D & P Communications
Router not working? Here are five quick DIY troubleshooting tips

Router not working? Here are five quick DIY troubleshooting tips

Having your internet access stop working can be frustrating — but if it happens to you, there’s a good chance that you’ve simply experienced a minor glitch in your router that can be easily fixed. Here are five easy things you can do yourself before picking up the phone and calling for help.

The first step: Power-cycle your router. “Have you tried turning it off and turning it back on again?” has practically become a tech-support cliché. But there’s a reason this is the first thing you should try if your router has stopped working: after extended operation, your router really can develop minor problems that are easily solved by restarting the device. Just unplug the power cable, wait 10 seconds — this is because the capacitors in an electronic device can carry a residual charge that keeps it powered for a few seconds even after you unplug it — and then plug the cable back in again. Wait for the router’s indicator lights to come back on, then try connecting again.

If that doesn’t work: Check all your cables. A coaxial cable that isn’t screwed in all the way can easily work itself loose. Or someone might have accidentally pulled on a cable or bumped the router while vacuuming, causing a cable to come unplugged. Check anyplace there’s a connection: not just the spot where the cable plugs into your router itself, but any other place where a plug could have gotten disturbed, like a wall jack or a signal splitter.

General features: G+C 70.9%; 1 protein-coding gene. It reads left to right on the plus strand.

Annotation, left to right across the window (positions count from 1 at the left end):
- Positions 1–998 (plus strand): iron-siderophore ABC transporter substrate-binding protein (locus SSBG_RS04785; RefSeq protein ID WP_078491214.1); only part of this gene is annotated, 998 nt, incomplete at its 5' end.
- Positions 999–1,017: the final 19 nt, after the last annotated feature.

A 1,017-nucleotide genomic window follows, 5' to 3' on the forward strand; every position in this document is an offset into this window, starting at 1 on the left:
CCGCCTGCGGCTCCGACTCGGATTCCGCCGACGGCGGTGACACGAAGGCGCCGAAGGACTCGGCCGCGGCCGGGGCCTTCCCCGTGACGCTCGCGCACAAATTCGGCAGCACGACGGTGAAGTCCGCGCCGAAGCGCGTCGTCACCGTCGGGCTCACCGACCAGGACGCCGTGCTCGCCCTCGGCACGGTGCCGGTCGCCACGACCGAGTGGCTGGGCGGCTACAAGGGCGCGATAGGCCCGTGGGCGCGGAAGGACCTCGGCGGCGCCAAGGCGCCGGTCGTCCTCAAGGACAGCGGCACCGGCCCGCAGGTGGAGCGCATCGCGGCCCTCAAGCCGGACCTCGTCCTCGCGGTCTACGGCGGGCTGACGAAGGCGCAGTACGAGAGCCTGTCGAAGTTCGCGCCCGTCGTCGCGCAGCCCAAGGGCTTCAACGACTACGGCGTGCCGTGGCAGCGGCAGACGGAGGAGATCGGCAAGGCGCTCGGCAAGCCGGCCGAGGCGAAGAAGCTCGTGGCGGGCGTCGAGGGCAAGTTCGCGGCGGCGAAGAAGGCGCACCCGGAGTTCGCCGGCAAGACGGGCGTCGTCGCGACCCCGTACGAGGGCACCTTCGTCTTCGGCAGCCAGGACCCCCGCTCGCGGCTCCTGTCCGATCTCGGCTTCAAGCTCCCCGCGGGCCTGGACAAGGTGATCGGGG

Make sure it’s not overheating. Electronic devices can overheat, causing damage. Place your hand on the router and see if it’s hot. If it is, the air vents that keep its components cool might be blocked. A router that has overheated may be permanently damaged and need to be replaced, but first, try positioning it in the open where air can easily flow through its vents and see if that makes it perform better.

Plug your computer directly into your Internet source. Whether it’s a modem or a wall jack, connect it directly to your computer using an Ethernet cable. If you still can’t connect, you probably have a problem with your Internet connection; if you can, the problem is with your router.

If your Wifi signal is spotty, try repositioning the router. Your router can be working perfectly, but you still won’t get a good wireless signal if it’s positioned wrong. Your router should be out in the open (not tucked in a cabinet or a closet). If you want to be able to connect from anywhere in your house, it should be as centrally located as possible. And if it has an external antenna, make sure it’s extended and pointing up. (See our previous blog post, Eight Ways to Speed Up your Wifi at Home, for tips on improving your wireless network.)